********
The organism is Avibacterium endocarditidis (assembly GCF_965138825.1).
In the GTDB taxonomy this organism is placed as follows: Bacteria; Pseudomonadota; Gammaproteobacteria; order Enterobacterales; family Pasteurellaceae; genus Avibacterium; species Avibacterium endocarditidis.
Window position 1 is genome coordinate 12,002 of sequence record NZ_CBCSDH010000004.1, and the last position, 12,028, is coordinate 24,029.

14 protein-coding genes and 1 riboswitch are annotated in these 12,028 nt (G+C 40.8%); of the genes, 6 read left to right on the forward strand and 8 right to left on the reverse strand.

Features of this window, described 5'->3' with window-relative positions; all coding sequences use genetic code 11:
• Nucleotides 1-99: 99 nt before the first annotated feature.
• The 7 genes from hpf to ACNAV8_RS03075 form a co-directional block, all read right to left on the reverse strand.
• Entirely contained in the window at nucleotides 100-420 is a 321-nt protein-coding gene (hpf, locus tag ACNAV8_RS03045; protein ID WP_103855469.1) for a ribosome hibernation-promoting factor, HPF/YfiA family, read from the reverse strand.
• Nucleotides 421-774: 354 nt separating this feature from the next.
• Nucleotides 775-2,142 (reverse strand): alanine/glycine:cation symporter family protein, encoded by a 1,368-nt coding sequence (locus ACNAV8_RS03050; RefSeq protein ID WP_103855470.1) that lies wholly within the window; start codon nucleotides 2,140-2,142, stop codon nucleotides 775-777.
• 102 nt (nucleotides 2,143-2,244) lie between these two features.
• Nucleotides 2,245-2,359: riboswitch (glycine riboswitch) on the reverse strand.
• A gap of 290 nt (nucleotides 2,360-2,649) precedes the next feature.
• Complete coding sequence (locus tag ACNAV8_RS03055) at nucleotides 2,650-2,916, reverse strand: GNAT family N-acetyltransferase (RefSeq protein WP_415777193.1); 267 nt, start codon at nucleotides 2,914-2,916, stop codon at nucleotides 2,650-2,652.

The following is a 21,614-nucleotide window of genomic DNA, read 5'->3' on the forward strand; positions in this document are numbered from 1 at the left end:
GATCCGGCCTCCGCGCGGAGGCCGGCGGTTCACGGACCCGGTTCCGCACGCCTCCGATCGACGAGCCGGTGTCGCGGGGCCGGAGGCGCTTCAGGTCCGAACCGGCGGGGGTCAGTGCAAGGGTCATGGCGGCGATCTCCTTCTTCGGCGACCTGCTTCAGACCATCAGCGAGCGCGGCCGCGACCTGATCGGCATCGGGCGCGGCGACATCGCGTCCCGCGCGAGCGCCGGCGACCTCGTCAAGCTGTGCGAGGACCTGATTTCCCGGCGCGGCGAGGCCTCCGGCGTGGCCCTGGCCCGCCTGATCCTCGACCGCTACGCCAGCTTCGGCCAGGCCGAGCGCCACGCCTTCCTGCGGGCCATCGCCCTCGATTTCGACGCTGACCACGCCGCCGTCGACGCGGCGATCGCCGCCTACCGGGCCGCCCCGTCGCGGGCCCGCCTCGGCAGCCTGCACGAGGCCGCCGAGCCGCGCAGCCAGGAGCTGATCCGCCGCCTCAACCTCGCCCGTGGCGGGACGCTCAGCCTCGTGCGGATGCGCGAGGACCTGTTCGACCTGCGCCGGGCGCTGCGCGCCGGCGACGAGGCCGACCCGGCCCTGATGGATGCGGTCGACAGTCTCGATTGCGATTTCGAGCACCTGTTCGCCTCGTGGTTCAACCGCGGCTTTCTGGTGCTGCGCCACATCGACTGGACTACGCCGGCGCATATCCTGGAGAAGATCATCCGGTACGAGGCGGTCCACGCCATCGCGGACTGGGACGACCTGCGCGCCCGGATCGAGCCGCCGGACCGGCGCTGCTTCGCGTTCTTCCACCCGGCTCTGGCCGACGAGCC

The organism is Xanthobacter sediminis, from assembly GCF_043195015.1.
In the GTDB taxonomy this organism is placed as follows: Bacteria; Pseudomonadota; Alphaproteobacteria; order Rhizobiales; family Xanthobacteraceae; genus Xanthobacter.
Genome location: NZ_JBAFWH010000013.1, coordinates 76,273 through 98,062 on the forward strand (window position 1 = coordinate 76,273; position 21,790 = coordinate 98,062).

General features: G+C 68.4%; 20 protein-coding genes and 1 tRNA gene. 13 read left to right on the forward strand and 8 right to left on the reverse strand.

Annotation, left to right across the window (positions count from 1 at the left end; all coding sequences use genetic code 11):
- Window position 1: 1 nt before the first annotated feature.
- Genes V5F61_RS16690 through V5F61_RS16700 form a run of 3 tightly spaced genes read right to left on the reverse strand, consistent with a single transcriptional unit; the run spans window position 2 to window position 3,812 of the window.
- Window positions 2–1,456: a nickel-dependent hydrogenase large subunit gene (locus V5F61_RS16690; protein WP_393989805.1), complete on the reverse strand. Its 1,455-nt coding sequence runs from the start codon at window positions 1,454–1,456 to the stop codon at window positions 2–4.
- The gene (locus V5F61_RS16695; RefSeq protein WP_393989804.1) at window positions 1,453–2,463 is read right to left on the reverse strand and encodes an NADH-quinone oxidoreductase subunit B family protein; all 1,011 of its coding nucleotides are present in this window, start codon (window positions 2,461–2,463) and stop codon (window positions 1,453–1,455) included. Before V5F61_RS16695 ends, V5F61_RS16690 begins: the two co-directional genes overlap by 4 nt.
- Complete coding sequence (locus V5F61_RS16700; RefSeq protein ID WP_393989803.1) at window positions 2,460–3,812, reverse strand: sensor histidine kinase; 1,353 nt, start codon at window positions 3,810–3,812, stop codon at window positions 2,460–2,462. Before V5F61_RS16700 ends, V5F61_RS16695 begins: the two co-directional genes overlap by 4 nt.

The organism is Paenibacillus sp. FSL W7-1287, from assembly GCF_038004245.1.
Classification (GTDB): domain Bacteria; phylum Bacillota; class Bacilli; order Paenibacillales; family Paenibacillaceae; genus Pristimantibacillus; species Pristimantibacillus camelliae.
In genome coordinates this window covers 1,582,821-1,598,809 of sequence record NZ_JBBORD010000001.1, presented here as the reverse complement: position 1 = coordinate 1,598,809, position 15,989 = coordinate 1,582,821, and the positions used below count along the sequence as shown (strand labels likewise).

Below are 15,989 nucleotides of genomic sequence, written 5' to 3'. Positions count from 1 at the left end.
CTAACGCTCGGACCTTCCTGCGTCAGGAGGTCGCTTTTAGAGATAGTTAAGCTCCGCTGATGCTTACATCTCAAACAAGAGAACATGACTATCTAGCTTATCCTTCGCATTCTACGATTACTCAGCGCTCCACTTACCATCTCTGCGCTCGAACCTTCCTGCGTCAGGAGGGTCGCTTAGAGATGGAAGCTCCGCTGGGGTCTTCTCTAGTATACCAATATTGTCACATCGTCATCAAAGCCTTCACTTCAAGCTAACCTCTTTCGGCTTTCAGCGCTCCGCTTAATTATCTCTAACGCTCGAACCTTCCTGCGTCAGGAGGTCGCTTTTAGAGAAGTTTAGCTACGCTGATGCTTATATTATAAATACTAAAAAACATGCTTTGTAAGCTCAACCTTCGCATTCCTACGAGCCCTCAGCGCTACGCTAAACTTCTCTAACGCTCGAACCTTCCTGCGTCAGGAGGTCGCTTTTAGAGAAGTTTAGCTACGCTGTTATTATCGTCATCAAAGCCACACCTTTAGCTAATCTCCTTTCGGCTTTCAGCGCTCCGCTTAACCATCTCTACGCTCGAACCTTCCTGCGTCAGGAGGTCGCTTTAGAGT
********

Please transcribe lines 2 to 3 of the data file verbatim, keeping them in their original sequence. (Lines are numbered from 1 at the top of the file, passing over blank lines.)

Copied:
In the GTDB taxonomy this organism is placed as follows: Bacteria; Pseudomonadota; Gammaproteobacteria; order Enterobacterales; family Pasteurellaceae; genus Avibacterium; species Avibacterium endocarditidis.
Window position 1 is genome coordinate 12,002 of sequence record NZ_CBCSDH010000004.1, and the last position, 12,028, is coordinate 24,029.